n Gender and Behaviour - Female-owned businesses and access to finance : evidence from the Ghanaian non-traditional exports sector

Volume 4, Issue 1
  • ISSN : 1596-9231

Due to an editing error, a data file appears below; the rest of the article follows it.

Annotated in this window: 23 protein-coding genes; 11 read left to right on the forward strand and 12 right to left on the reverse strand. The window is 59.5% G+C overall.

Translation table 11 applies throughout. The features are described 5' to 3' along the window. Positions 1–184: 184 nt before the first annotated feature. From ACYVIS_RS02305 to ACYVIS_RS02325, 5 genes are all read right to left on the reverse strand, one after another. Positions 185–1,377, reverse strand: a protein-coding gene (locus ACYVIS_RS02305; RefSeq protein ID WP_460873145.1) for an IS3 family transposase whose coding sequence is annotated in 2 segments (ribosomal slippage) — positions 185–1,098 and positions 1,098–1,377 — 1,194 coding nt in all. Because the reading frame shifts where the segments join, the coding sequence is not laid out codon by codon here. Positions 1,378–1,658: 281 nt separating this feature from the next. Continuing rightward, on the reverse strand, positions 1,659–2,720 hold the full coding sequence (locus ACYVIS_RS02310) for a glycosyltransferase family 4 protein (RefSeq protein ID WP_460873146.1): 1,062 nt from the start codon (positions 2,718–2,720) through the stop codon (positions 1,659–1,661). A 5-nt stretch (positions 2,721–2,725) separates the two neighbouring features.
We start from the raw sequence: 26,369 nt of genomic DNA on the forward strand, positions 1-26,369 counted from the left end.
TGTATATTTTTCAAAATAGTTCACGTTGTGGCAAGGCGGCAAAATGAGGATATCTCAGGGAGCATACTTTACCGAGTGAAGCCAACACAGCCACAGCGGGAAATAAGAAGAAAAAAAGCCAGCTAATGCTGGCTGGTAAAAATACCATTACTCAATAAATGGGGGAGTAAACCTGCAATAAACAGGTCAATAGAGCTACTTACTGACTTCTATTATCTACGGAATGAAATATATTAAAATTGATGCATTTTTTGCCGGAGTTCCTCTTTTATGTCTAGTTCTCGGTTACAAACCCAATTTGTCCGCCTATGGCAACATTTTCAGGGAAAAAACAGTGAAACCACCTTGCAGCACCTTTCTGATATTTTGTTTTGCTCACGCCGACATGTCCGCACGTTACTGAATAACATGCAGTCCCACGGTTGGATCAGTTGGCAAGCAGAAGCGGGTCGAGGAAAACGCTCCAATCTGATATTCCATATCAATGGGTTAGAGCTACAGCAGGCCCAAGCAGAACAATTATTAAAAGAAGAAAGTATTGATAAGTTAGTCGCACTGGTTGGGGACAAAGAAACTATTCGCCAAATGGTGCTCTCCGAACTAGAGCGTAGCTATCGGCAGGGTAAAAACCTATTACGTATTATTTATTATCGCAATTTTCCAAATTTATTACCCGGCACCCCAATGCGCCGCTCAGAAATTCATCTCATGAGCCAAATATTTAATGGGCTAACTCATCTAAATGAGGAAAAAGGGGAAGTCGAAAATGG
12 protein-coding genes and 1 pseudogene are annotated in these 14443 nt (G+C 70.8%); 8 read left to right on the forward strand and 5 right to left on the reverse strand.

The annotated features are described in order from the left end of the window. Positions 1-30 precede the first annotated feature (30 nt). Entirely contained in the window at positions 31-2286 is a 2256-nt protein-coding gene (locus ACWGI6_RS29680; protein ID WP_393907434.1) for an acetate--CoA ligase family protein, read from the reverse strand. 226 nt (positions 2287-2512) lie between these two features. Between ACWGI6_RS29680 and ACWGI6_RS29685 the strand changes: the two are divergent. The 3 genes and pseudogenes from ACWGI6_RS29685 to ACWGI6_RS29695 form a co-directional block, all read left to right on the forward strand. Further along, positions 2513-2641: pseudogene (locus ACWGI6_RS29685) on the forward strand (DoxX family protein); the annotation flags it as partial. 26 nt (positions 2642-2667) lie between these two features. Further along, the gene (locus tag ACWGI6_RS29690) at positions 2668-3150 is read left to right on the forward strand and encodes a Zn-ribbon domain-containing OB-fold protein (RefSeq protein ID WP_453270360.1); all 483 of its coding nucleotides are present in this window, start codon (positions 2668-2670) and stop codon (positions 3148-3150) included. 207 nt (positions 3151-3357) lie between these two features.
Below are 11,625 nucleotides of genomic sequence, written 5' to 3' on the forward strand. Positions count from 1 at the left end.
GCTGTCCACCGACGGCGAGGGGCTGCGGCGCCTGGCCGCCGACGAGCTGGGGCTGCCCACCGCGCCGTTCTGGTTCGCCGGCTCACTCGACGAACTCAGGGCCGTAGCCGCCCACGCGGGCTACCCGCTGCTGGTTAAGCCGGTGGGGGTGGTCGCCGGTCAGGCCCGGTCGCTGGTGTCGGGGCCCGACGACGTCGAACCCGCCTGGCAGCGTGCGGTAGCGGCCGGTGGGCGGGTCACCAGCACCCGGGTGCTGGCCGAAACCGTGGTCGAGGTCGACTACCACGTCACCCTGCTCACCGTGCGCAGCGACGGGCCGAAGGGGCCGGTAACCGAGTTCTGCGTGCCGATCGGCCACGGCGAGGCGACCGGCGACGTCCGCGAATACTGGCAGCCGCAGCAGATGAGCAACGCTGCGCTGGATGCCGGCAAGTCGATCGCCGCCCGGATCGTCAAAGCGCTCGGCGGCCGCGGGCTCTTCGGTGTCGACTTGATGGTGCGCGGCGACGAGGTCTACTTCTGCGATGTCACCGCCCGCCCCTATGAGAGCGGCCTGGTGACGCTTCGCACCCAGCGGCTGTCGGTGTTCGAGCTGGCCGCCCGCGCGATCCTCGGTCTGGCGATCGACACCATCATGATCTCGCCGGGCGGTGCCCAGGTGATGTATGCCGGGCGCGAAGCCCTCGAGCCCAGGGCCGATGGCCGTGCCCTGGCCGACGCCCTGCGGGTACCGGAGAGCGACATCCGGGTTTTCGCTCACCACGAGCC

This study uses data from a sample of Ghanaian non-traditional exports (NTEs) to determine differences in obtaining formal finance between male and female-owned firms. Findings revealed that there is adverse discrimination in the lending process placing women at a disadvantage. Women are either unfairly denied credit or discouraged in the credit application process with the end result that they are less likely to obtain formal loans. In addition, women do not network as effectively as men. Thus, they do not have the same access to sources of information and capital. Female-owned businesses tend to rely on informal finance sources because of the unwillingness of the formal sector to lend to them. Female-owned clients are also effectively shut out from the formal market due to high collateral requirements and high minimum deposit requirements. There is therefore a high conformity of the results of this study with similar studies in other parts of the world. Recommendations are made in this regard.

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